This week the Prime Minister reiterated the importance of children being in school and restated his commitment to ensuring learning continues in classrooms across the country.
Speaking at a press conference on Monday, 23 November, the Prime Minister said that keeping children in schools continues to be “at the heart of what we do.” Paediatrician Dr Andrew Pollard added the Royal College of Paediatrics Group and Child Health remains of the view that schools are the best places for our young people to be.
Despite a year of disruption due to the COVID-19 pandemic, 99% of schools have been open since the start of the Autumn term.
Closing schools early risks putting many pupils at a disadvantage, none more so than GCSE and A level students preparing to take exams.
It’s widely acknowledged that exams are the best and fairest way to measure pupils’ progress. This is supported by educational professionals, with Ofsted Chief Inspector Amanda Spielman telling the Education Select Committee that she had not seen anything that suggests cancelling exams would be the sensible route this year.
Speaking in the House of Commons earlier this week, the Education Secretary told MPs a package of extra measures will ensure 2021 exams are fair for all students and reflect the impact of the disruption caused by Covid-19.
Exams are the best and fairest way to measure pupils’ progress. This is supported by educational professionals, with Ofsted Chief Inspector Amanda Spielman telling the Education Select Committee that she had not seen anything that suggests cancelling exams would be the sensible default for this year.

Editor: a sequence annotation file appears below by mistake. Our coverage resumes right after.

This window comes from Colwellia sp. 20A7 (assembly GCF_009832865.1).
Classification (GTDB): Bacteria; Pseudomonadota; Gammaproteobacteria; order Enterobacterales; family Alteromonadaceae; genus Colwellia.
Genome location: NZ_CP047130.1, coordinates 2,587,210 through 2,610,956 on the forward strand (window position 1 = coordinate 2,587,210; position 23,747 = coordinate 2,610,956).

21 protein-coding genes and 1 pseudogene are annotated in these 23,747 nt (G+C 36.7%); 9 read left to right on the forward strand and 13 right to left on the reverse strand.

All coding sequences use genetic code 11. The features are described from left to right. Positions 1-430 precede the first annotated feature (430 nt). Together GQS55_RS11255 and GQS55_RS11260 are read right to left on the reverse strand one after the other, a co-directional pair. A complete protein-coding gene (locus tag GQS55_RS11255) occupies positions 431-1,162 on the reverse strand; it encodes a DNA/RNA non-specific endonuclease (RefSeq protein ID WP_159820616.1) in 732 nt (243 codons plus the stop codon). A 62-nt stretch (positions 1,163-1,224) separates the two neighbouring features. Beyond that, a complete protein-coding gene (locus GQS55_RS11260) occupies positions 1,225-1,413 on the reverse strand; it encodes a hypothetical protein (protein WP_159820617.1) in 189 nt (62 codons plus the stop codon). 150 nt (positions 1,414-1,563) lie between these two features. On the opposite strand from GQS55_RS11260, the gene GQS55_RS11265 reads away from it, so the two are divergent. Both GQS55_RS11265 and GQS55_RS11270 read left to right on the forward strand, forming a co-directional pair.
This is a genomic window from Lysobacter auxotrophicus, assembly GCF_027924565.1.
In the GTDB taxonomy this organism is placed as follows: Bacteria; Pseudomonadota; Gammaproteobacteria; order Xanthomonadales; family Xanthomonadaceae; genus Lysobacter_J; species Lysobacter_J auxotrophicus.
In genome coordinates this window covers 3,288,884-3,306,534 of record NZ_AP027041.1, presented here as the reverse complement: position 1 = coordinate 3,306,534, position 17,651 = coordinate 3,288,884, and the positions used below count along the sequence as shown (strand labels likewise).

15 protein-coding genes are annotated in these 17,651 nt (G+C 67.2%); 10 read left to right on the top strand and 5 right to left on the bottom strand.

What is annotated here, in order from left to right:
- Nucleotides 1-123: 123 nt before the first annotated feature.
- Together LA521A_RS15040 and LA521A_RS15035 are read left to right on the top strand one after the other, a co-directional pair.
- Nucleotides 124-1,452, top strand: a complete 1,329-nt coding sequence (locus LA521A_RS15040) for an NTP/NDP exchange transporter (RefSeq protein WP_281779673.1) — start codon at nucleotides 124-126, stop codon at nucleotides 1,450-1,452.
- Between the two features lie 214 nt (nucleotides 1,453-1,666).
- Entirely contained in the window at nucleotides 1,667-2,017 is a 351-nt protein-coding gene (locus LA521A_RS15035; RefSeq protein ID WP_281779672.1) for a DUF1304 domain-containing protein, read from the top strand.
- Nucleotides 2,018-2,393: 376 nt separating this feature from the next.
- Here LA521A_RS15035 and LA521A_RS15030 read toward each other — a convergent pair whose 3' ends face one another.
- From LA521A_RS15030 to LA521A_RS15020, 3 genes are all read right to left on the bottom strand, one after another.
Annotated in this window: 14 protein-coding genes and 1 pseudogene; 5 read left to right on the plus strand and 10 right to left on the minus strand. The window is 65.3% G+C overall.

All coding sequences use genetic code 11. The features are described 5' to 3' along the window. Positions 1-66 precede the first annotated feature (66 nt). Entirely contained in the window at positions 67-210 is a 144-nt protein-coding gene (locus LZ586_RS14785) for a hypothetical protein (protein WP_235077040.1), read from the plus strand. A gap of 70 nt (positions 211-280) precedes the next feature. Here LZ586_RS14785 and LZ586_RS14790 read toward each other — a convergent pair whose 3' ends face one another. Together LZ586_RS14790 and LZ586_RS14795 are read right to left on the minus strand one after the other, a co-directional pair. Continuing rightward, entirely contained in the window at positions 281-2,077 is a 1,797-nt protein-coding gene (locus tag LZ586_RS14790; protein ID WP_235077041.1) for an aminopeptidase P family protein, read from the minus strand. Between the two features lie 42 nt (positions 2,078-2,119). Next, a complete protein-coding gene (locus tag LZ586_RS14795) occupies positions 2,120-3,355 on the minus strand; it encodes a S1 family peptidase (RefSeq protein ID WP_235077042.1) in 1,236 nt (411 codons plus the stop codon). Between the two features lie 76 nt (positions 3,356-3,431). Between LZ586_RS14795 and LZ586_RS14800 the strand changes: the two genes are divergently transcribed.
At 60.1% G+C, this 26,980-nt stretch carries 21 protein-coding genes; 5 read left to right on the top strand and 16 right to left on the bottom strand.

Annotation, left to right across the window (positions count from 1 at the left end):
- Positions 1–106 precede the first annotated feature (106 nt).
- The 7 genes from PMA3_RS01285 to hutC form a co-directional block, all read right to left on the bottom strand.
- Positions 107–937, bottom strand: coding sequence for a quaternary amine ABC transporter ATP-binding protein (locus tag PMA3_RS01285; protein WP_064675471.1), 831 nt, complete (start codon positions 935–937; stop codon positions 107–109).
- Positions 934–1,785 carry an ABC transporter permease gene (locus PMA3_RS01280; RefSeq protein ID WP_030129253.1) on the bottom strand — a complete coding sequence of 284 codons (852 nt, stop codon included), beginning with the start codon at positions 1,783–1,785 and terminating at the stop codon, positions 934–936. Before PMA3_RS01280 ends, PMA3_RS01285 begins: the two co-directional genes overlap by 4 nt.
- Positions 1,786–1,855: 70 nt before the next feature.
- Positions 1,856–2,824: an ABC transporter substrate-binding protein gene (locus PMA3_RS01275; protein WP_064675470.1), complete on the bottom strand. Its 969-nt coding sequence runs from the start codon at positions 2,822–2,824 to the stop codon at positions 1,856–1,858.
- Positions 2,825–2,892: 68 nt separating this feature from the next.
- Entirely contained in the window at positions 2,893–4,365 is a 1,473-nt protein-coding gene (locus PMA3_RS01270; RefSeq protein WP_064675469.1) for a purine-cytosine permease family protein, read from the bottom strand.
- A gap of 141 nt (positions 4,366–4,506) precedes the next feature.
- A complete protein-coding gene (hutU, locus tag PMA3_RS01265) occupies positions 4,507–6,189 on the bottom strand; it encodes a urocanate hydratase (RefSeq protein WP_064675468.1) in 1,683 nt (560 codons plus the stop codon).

It is important to acknowledge the disruption the COVID-19 pandemic has had on education. That’s why we have already announced a plan to push back exam dates by three weeks. This will allow students to catch-up on lost learning and support teachers in the classroom. We have also announced a billion-pound Covid Catch Up Plan to deliver tutoring to pupils as they approach their exams. Evidence from the Education Endowment Foundation shows one to one tuition is effective, on average accelerating learning by approximately 3-5 additional months’ progress.
Education Secretary Gavin Williamson said:
As the Prime Minister has said, keeping schools open is a national priority. The evidence clearly shows that keeping our classrooms fully open right through to the end of term is in the best interests of children, for both their education and their wellbeing.
Keeping schools open is also vital for those young people preparing for exams in the summer, and today marks the final day of our autumn exam series. I want to congratulate the tens of thousands of students who have sat papers over the past two months, including during this period of national restrictions, and thank all of the staff who have made these exams possible.